Now, let me see, when it comes to the inciting incident, I think of it like any pivotal moment in real life. Some are accidental, some happen despite our best efforts to prevent them, some are the result of action we took that we never expected to come back and bite us in the ass, some may even be seen simply as a twist of fate. We've all had these moments and know how they can often occur when we least expect them, so when it comes to the inciting incident at the start of a story, that's the kind of thing I'll try to achieve.
For example in the new book the inciting incident is when the heroine - a lawyer - turns up on the hero's doorstep to tell him that he's the sole beneficiary in his estranged father's will. In the one I'm working on now, it's as simple as the hero moving into the apartment facing his long time adversary, the heroine. One is out of the characters hands, the other is out of ONE of the characters hands but you would kinda have to ask why - if the hero dislikes her so much - he took an apartment so close to her? See what I mean?
Does that help, honey?

Janet Ch said...

Thank you, Trish--that's exactly what I needed to know.
Inciting incidents can be chance events, twists of fate, events instigated by the characters (either consciously or subconsciously)

That gives us a very wide scope. Now I'm clear on that, I'll stop trying to come up with inciting incidents that come solely from character motivation and go with the ones that offer the most intriguing opening hooks :)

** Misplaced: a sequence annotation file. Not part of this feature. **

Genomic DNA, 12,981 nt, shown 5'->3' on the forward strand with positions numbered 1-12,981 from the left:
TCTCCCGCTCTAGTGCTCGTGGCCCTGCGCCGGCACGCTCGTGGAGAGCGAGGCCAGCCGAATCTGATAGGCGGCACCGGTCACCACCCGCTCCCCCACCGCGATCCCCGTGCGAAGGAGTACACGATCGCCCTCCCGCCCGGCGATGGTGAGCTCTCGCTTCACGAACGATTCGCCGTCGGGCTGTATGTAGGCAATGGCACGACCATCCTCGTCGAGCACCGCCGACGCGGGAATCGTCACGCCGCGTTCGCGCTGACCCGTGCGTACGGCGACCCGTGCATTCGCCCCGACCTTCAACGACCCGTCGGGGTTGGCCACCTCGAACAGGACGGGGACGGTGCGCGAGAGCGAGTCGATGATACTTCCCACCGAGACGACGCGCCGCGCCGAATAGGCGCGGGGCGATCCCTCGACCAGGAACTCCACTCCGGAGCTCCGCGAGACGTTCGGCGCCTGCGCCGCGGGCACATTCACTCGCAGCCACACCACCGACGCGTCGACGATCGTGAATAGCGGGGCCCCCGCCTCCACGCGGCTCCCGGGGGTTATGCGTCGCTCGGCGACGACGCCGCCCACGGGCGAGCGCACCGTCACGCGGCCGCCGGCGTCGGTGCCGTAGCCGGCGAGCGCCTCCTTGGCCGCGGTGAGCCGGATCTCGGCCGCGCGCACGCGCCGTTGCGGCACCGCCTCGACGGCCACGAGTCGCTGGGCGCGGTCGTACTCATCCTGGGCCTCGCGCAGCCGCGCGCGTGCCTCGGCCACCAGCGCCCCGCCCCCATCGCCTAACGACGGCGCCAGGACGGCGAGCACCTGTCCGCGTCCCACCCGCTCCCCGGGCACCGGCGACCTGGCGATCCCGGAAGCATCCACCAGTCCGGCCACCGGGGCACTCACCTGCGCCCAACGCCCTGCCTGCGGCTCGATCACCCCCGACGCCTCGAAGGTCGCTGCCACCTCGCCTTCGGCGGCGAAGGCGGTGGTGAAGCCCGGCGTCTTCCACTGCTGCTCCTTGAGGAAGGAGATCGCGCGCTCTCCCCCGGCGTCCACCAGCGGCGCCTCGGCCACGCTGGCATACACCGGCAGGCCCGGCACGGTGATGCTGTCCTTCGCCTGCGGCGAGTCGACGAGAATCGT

Claire Robyns said...

Some excellent pointers, Trish, you make it sound so perfectly easy, laid out like that, lol.
I'm so looking forward to your new book, can't wait!

Trish Wylie said...

You're welcome Janet! Just be wary of playing up the 'fate' angle too much. I tried that once and was told to edit it out. Having an inciting incident that *seems* like fate is, I think, fine at the beginning if handled right and not played on too heavily but it is there to do but one thing: Kick the Plot going. Once that happens then everything has to happen for a reason and there can't be a series of 'fateful' events to bring the characters together. These would be seen as coincidence and too many of those stretches the suspension of belief a tad more than necessary. But yes, there is an abundance of scope there. Have fun with it, my friend!

Trish Wylie said...

Hi Claire! IF ONLY!!! I've gotten to the point now where it's story first and then the checklist comes out when I'm editing. MOST of the things on the list I should TECHNICALLY do without thinking at this point, but apparently I'm not smart enough for that ;) So. Glad. You're looking forward to the new book!!! It was a giant pain in the - erm, test of my patience while writing it but by the time I read the finished edits, I have to say the characters really made me smile. Hope they do the same thing for you!

Romy Sommer said...

Thanks so much for visiting here Trish, and for your very interesting post.

I'm looking forward to next week's post - especially the bit about fore-shadowing. I so admire those clever moments when authors plant seeds of what's to come, making the reader feel so intelligent by 'uncovering the clues'.

Tina said...

What wonderful information! Looking forward to Friday. Thanks so much for sharing.